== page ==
Thanks for that idea. I'd actually thought of that, but the warping does not seem to be consistent between tiles (some arch up, some get wavy, a few stay flat, etc.) and it seems to happen with several different glazes (I'm using commercial Cone 5-6 glazes: Laguna, Spectrum). Have tested several suggestions regarding handling and "dropping on the floor" =) and that lot of tiles is drying. I will definitely be looking at a groggier clay for the next batch.

 

How thick and what size do you make your tiles, and how do you dry them?

 

Thanks for all this great info!

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nrsmdwf    0

An update on results of several ideas presented here, and others - :

 

1. Changed to a heavily grogged clay, Std 420 and Std 547 (red). The 547 seems pretty good, but have not found a glaze that looks decent on 420. Amazing shades of ugly so far. Don't like the huge sand particles, tricky to smooth edges and backs or cut hanger-hole at just the right time in the drying process when still damp enough to smooth, but firm enough to move. Really would prefer a less coarse grog.

 

2. Made sure when rolling out clay to have minimal movement under the fabric I was using (bedsheet cotton). I believe the surface fibers of clay were adhering to the fabric while the deeper layers were getting rolled unevenly. I'm now beginning with a slab not much thicker (1/4") than the desired thickness (3/8"), roll out, pull fabric away and flip slab/roll a couple of times so there is no 'drag' on the surface from the fabric. Using dowels for thickness guides and kitchen rolling pin. Will consider going to a local studio to use the slab roller again if I have a big order.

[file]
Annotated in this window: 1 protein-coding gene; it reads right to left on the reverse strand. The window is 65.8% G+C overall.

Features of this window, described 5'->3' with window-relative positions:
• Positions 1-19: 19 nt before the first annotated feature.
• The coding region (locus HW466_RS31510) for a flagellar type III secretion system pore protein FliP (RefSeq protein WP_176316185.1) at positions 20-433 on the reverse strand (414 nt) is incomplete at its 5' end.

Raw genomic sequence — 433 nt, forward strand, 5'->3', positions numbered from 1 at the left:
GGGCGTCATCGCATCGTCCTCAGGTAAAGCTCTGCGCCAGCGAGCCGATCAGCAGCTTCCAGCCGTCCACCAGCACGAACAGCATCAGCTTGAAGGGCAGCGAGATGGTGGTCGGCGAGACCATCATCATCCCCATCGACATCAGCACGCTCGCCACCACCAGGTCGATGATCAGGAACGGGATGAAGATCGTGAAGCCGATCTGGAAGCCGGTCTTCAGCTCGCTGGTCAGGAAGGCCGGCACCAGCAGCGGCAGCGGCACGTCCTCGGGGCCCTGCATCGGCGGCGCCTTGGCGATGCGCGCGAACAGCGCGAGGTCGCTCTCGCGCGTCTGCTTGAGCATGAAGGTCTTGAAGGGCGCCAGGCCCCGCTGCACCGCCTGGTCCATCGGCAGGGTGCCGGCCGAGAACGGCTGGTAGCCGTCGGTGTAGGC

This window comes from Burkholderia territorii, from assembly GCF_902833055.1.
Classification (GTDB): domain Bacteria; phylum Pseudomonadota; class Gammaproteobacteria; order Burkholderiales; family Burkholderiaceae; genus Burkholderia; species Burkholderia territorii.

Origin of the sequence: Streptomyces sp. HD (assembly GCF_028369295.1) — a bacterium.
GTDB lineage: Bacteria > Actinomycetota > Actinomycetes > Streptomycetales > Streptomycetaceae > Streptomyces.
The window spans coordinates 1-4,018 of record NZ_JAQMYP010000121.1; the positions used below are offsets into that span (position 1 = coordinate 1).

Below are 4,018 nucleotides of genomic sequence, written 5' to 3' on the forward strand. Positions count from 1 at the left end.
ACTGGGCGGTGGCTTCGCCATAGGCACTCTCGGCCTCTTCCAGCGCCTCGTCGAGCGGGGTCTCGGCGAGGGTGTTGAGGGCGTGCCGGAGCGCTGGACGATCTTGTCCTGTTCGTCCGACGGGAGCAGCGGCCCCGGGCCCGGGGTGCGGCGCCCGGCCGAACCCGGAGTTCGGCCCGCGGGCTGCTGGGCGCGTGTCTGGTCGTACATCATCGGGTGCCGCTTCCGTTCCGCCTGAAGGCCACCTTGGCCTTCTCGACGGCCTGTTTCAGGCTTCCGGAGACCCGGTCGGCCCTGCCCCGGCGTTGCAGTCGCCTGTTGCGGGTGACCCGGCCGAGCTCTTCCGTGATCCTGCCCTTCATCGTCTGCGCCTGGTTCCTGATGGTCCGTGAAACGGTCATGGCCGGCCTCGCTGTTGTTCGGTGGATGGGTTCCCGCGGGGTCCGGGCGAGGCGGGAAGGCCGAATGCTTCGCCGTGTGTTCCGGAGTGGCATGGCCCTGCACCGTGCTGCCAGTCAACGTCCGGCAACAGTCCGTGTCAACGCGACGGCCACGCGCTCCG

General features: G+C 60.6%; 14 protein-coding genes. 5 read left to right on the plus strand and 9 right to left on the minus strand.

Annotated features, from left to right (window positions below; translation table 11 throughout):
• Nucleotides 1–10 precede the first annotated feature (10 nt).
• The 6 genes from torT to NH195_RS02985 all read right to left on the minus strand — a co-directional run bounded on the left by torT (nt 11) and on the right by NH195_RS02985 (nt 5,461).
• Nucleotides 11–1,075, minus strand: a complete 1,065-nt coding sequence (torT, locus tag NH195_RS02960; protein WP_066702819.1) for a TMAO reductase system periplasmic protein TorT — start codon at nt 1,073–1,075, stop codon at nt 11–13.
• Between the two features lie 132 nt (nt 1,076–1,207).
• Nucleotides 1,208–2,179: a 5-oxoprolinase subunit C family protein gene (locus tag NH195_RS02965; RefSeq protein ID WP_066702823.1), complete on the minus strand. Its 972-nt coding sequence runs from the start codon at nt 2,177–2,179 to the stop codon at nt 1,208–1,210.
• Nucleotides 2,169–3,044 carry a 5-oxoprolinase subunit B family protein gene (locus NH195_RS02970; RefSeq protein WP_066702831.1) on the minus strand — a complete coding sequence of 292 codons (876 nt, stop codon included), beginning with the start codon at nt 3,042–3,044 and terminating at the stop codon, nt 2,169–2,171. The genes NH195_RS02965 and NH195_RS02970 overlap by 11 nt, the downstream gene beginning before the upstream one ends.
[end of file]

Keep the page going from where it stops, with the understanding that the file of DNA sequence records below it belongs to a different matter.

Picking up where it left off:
3. Moving, flipping slab by sliding a piece of luan plywood under the fabric and turning without distorting the slab.

 

4. Drying on an open wire rack with no plastic or covering. Even leaving wet tiles on the damp sheeting on the wire rack influences drying/warping.

 

5. The drop method suggested was not useful, at least not with wet clay. The edges slumped making an uneven thickness between center and edges of tile. Did not try after clay had firmed up a little.

 

6. Changed to a pizza cutter instead of fettling knife. Less distortion and drag on wet clay when cutting out tiles.

 

7. Tried the 'score and break apart later' method, which worked very nicely, but with the heavy grog in the clay it was too difficult to smooth the edges once dry.

 

8. Firing on tile racks (large size to accommodate larger thickness), and found a sale on them!

 

As a result of these changes (and I believe primarily #1, 2 and 4), I have only 10-15% warping, vs >60%. Better, but I still do not like the clay bodies (too gritty), and have not found a good glaze for 420. Hopefully someone can benefit from my results, and suggestions are always welcome! Thanks so much to this most generous community of artists!